Last night’s episode of Mad Men showed us an upside-down world in which the once-invincible Don Draper is reduced to living in a dark and dingy apartment, having lost the respect (and fear) of his ex-wife, and being in a position of having to re-invent himself. The scene with the prostitute punctuated the “new and dark Don” and indicates that this season we will see a perhaps less-conventional but fuller picture of the man that is Don Draper.
Peggy looks vaguely like Ayn Rand now but she is much more interesting now that she is in a role of authority and responsibility – although she shows that she still looks up to Don in her telling comment, “We’re all here to please you.” Don’s old business partners remain frozen in their past roles (curmudgeonly and shoe-less Bert Cooper and the ready-to-party-at-a-drop-of-the-hat Roger Sterling) and it was nice to see Joan get an office finally.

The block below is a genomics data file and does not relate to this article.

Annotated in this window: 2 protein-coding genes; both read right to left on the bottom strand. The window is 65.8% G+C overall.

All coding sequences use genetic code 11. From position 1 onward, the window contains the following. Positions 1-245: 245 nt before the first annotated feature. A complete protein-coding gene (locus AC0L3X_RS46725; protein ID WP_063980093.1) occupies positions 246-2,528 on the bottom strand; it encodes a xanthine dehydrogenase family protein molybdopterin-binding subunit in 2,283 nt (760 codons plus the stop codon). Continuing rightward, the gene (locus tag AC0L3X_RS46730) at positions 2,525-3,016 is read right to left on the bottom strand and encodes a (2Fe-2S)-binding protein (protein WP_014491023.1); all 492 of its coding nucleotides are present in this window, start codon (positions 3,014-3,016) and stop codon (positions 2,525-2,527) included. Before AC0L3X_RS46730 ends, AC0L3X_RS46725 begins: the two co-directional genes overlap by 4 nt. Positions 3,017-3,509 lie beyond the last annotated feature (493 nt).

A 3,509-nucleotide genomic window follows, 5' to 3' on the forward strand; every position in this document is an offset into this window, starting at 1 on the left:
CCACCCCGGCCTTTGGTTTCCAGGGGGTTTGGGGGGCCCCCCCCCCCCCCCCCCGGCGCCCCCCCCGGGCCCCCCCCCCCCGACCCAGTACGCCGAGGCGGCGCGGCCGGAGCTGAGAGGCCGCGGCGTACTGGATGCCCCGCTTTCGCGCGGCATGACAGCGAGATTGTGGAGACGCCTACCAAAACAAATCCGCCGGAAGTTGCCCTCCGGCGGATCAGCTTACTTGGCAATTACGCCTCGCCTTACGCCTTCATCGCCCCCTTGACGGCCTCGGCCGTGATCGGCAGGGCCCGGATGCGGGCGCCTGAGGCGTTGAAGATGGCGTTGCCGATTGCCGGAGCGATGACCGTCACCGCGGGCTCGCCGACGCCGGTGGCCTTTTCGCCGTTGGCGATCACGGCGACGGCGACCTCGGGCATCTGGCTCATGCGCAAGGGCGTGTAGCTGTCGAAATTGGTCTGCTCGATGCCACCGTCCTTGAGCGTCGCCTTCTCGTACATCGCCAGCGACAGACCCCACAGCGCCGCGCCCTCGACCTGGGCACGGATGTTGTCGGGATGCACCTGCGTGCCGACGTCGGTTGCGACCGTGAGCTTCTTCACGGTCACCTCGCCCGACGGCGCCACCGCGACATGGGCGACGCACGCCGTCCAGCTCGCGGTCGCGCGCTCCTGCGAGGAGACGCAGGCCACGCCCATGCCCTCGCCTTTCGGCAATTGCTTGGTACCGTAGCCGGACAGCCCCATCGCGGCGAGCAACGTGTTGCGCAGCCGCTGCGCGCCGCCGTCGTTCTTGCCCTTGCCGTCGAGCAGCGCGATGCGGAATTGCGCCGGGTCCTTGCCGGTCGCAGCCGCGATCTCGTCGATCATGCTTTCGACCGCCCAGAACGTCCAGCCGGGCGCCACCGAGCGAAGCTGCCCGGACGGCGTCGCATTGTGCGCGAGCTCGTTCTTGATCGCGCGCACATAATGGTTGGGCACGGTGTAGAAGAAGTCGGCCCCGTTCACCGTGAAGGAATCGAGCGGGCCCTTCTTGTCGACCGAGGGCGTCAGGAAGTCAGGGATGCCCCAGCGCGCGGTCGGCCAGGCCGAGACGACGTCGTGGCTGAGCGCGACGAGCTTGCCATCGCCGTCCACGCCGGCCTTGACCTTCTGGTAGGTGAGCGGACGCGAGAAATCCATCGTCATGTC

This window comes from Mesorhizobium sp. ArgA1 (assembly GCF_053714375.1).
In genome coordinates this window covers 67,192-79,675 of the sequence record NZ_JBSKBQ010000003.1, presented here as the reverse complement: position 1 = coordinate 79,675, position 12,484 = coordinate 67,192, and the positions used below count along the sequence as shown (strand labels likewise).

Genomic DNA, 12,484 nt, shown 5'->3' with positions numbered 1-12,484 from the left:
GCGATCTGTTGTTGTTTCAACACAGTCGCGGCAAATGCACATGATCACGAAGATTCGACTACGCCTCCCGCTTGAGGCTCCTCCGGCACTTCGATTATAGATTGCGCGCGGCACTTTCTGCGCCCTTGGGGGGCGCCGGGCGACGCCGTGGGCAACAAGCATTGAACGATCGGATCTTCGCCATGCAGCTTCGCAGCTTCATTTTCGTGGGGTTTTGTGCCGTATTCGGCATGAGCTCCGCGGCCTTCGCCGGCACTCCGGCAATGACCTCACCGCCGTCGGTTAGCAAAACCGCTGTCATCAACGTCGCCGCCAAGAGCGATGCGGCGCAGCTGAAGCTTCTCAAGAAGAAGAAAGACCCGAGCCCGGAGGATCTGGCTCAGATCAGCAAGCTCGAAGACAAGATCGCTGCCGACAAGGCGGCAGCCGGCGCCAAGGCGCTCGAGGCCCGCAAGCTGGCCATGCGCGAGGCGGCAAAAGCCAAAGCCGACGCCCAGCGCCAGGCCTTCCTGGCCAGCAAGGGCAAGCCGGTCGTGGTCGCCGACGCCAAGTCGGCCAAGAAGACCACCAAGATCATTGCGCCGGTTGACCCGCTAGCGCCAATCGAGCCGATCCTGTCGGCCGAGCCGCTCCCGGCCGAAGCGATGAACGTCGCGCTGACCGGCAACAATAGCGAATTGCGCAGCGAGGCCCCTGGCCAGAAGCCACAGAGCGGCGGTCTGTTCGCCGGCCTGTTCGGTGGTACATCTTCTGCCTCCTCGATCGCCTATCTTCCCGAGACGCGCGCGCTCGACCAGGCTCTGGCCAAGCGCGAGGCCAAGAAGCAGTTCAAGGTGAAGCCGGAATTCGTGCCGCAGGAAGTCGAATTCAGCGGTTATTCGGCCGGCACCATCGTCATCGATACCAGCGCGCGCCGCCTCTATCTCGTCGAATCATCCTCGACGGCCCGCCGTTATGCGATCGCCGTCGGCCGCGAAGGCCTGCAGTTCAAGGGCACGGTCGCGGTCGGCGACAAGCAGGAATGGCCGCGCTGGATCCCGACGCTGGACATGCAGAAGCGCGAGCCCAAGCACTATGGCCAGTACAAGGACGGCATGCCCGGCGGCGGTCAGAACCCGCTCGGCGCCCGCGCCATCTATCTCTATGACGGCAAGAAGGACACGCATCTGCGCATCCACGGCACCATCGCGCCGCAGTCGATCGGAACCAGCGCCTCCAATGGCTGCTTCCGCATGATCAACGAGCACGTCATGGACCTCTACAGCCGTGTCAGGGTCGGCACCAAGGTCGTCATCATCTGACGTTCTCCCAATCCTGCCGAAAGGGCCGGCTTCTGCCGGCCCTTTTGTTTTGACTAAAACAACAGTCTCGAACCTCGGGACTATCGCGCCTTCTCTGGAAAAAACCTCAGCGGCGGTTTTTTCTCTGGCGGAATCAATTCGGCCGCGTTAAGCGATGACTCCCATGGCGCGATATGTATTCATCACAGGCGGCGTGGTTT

I hope that we see growth in the former Mrs. Draper since she was portrayed in earlier episodes as being without much depth. My thought is that, as with Don Draper, the characters will have to fall far and hurt more before they rise up whole and better.
People had been saying that the show was going beyond the twin pillars of the ad agency and Don’s marriage but I think it will remain based on those basic pillars but will now be about Don and Betty’s changing lives and the fortunes of the new agency; in other words, the original formula. If for no other reason than that is what originally pulled us all into the world of Mad Men.